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International Fellowship of Reconciliation

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Title: International Fellowship of Reconciliation  
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International Fellowship of Reconciliation

International Fellowship of Reconciliation
Founded 1914
Type Non-profit
NGO
Location
  • International Secretariat, Obrechtstraat , Utrecht, The Netherlands
Fields Disarmament - with one focus on nuclear weapons, work against rassism, work for gender equality, interfaith, campaigns, Ecosoc status with UN and representatives at UN in New York, Geneva and Vienna and at UNESCO in Paris.
Members
Over 70 members all over the world
Key people

Davorka Lovrekovic - President

Lucas Johnson - International Coordinator[1]
Website http://www.ifor-mir.org/

The International Fellowship of Reconciliation is a non-governmental organization founded in 1914 in response to the horrors of war in Europe. Today IFOR counts 72 branches, groups and affiliates in 48 countries on all continents. IFOR members promote nonviolence, human rights and reconciliation through public education efforts, training programs and campaigns. The IFOR International Secretariat in Alkmaar, Netherlands facilitates communication among IFOR members, links branches to capacity building resources, provides training in gender-sensitive nonviolence through the Women Peacemakers Program, and helps coordinate international campaigns, delegations and urgent actions. IFOR has ECOSOC status at the United Nations.

Contents

  • History 1
    • Origins in wartime 1.1
    • After World War one: strengthening the international movement 1.2
    • Ambassadors of Reconciliation 1.3
    • Supporting nonviolent movements around the world 1.4
  • IFOR members 2
  • How IFOR works 3
    • Decade for a Culture of Nonviolence 3.1
    • Nonviolence education and training 3.2
    • Youth empowerment 3.3
    • Interfaith cooperation 3.4
    • Disarmament 3.5
    • Gender justice 3.6
  • International representation 4
  • Presidents 5
  • Nobel Peace Prizes 6
  • See also 7
  • References 8
  • External links 9

History

Origins in wartime

The first body to use the name "Fellowship of Reconciliation" was formed as a result of a pact made in August 1914 at the outbreak of the First World War by two Christians, Henry Hodgkin (an English Quaker) and Friedrich Siegmund-Schultze (a German Lutheran), who were participating in a Christian pacifist conference in Konstanz, southern Germany (near Switzerland). On the platform of the railway station at Cologne, they pledged to each other that, "We are one in Christ and can never be at war".[2]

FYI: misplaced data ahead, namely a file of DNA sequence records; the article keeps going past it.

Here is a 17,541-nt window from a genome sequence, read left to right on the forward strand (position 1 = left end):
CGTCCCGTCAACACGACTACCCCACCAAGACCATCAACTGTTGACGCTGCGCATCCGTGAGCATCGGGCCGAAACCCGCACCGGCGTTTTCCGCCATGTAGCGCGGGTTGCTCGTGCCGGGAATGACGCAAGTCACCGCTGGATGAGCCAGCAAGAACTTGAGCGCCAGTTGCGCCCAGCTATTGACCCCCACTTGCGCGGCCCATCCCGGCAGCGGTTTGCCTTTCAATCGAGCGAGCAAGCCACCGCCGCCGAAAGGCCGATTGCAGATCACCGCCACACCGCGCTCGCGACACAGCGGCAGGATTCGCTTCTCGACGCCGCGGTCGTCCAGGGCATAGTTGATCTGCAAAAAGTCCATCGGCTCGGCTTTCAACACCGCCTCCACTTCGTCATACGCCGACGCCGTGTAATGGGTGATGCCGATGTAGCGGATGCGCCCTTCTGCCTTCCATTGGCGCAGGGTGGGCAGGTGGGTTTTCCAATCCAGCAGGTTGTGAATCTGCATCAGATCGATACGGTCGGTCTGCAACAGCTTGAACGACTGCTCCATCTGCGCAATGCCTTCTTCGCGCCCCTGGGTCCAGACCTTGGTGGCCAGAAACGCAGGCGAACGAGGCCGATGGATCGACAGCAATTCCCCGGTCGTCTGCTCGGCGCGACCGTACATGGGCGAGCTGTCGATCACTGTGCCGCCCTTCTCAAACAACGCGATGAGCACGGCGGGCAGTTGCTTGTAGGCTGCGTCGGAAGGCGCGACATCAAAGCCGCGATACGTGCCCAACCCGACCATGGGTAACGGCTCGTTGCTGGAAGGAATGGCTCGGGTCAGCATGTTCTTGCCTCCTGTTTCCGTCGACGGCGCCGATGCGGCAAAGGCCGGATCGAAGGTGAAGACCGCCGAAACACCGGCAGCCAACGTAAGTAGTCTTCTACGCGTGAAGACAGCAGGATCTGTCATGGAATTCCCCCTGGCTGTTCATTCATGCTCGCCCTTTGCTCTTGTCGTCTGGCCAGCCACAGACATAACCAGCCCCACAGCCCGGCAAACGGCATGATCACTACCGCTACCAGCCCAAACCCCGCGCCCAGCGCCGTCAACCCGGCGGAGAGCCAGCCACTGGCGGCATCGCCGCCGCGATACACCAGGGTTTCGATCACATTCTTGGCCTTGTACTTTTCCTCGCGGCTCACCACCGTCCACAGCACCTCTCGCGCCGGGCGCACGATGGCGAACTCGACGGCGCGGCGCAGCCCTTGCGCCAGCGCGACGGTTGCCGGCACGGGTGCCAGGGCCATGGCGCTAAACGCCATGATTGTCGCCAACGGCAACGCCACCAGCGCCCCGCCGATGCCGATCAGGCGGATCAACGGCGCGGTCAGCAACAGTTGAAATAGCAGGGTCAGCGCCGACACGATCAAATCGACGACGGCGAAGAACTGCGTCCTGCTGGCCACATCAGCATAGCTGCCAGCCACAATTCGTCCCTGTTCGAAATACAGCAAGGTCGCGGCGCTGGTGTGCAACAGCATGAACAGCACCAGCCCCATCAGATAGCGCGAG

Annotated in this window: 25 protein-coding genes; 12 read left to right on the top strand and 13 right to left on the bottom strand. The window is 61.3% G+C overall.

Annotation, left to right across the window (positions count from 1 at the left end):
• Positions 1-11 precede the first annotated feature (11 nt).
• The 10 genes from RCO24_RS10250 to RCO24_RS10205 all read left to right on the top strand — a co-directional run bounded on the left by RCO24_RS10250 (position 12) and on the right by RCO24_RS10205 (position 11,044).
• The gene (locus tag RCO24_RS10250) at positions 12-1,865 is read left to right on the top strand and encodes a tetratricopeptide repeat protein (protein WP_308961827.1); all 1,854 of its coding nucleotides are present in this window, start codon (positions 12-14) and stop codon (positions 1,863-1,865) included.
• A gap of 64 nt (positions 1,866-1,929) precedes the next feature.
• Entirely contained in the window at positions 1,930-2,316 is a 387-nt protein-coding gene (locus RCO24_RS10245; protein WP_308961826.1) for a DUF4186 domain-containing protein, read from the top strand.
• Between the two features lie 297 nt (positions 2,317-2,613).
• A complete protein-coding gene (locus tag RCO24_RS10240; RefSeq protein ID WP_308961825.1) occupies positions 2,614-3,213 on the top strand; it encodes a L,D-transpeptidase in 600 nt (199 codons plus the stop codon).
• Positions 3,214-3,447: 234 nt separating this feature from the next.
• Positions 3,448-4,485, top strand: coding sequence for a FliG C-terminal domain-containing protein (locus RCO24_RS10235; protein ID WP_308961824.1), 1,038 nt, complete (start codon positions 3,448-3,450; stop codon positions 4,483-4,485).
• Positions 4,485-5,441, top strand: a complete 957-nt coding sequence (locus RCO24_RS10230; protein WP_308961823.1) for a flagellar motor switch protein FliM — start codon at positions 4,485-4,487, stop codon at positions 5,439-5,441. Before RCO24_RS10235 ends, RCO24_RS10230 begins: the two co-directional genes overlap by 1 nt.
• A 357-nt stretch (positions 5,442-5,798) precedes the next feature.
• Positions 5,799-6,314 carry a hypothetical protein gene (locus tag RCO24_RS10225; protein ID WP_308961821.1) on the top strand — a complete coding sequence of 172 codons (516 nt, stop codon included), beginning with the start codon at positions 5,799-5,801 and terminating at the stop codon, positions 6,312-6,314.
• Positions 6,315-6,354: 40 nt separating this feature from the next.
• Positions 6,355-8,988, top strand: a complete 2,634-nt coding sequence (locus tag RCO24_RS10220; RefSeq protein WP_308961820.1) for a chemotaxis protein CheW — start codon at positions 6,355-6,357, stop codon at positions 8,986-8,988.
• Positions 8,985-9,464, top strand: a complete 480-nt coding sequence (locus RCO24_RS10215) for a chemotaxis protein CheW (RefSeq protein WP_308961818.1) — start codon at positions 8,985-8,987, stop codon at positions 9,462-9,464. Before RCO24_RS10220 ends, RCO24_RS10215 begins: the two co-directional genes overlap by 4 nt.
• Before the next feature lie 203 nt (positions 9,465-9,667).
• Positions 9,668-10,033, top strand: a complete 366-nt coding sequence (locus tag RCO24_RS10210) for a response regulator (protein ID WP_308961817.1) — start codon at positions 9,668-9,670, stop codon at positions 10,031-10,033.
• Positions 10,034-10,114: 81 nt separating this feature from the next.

To take that pledge forward, Hodgkin organised a conference in Cambridge in 1915 and founded the "Fellowship of Reconciliation" (FOR England). The German branch, Versuhnungsbund, was founded later. It held its first conference in 1932, but in 1933, when Hitler came to power, it dissolved. Schultze was arrested twenty-seven times during World War I and was forced to live in exile during the Nazi period. FOR Germany was officially reestablished just in 1956 with Dr Siegmund Schultze as President.[3] Shortly after the Cambridge conference, in the autumn of 1915, Henry Hodgkin went over to America and, the 11th and the 12th of November, the American Fellowship was founded during a Conference at Garden City, Long Island. More than a thousand members enrolled in the American Fellowship before and during the war, which, for the U.S.A., begun on April 6, 1917. Because of the war, it was not possible to travel to other countries and the Fellowship of Reconciliation focused its activities on trying to influence public opinion, to help victims of war and war prisoners. 600 people in England went to prison for helping more than 16.000 imprisoned during the war. When conscription began in Britain in 1916 and in the United States many FOR members refused military service.[4]

After World War one: strengthening the international movement